Ebermann et al. described a USH2 patient with “digenic inheritance.” a heterozygous truncating mutation in GPR98, and a truncating heterozygous mutation in PDZ domain-containing 7 (PDZD7), which is reported to be a cause of USH [20]. Our USH1 patient (Case #4) had segregated MYO7A:p.Ala771Ser and PCDH15:c.158-1G>A. Molecular analyses in mouse models have shown many interactions among the USH1 proteins [2]. In particular, MYO7A directly binds to PCDH15 and both proteins are expressed in an overlapping pattern in hair bundles in a mouse model [21]. PCDH15:c.158-1G>A, predicted to alter the splice donor site of intron 3, has been classified as pathogenic. MYO7A:p.Ala771Ser is a non-truncating mutation, but was previously reported as disease-causing [13]. So, we consider the patient to be the first reported case of MYO7A/PCDH15 digenic inheritance.

However, we should be aware of two limitations of MPS technology. First, the target region of MPS cannot cover all coding exons of USH genes. Actually, the coverage of the target exons was 97.0% in our study. So, it is impossible to detect a mutation in a region which is not covered using this system (Case #9: c.5821-2A>G). Secondarily, the MPS system used in this study, is not effective for detecting homo-polymer regions, for example poly C stretch [22] (Case #8: p.Lys542GlnfsX5). In addition, concerning pathogenecity of mutations identified, functional analysis will be necessary to draw the final conclusion in the future.

In UK and US Caucasian USH1 patients, USH1B (MYO7A) has been reported as the most common USH1 genetic subtype [11], [12], while USH1F (PCDH15) has been reported as the most common USH1 genetic subtype in North American Ashkenazi Jews [23]. In Japanese, our study revealed that the most common type was MYO7A (41.7%), which was similar to the frequency in the above Caucasian patients (46.8∼55%) [11], [12]. However, the small number of USH1 patients in our study might have biased the frequency and further large cohort study will be needed in the future.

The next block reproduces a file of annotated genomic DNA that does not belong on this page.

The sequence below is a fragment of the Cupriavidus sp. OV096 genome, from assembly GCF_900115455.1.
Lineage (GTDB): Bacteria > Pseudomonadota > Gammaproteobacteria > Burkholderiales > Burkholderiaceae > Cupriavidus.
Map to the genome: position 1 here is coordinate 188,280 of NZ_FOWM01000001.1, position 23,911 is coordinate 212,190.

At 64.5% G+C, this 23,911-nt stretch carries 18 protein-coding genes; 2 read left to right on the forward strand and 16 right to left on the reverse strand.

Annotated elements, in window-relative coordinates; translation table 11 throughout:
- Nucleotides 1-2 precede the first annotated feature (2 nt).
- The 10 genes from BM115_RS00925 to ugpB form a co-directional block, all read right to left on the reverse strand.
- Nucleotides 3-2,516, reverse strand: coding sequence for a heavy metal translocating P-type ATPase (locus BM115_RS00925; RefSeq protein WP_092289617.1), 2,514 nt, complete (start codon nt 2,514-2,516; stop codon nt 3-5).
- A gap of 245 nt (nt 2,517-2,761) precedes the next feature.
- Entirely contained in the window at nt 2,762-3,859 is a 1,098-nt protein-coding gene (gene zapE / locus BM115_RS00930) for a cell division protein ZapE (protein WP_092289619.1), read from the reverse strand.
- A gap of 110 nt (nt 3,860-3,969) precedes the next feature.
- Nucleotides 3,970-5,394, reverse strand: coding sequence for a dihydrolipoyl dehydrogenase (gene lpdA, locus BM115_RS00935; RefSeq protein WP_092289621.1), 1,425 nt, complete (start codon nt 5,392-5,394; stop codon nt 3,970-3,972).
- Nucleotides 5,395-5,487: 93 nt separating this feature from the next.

In addition, most of our detected mutations were novel. We have previously reported genes responsible for deafness in Japanese patients and observed differences in mutation spectrum between Japanese (who are probably representative of other Asian populations) and populations with European ancestry [24].

In conclusion, our study was the first report of USH mutation analysis using MPS and the frequency of USH1 genes in Japanese. Mutation screening using MPS has the potential power to quickly identify mutations of many causative genes such as USH while maintaining cost-benefit performance. In addition, the simultaneous mutation analysis of large numbers of genes was useful for detecting mutations in different genes that are possibly disease modifiers or of digenic inheritance.

Materials and Methods


We screened 17 Japanese USH1 patients (aged 9 to 64 years): three from autosomal recessive families (non-affected parents and two or more affected siblings), and 14 from sporadic families. There were 9 males and 8 females. None of the subjects had any other noteworthy symptoms. All subjects or next of kin on the behalf of the minors/children gave prior written informed consent for participation in the project, and the Ethical Committee of Shinshu University approved the study and the consent procedure.

Amplicon Library Preparation

An Amplicon library of the target exons was prepared with an Ion AmpliSeq Custom Panel (Applied Biosystems, Life Technologies, Carlsbad, CA) designed with Ion AmpliSeq Designer ( for nine USH genes by using Ion AmpliSeq Library Kit 2.0 (Applied Biosystems, Life Technologies) and Ion Xpress Barcode Adapter 1–16 Kit (Applied Biosystems, Life Technologies) according to the manufacturers' procedures.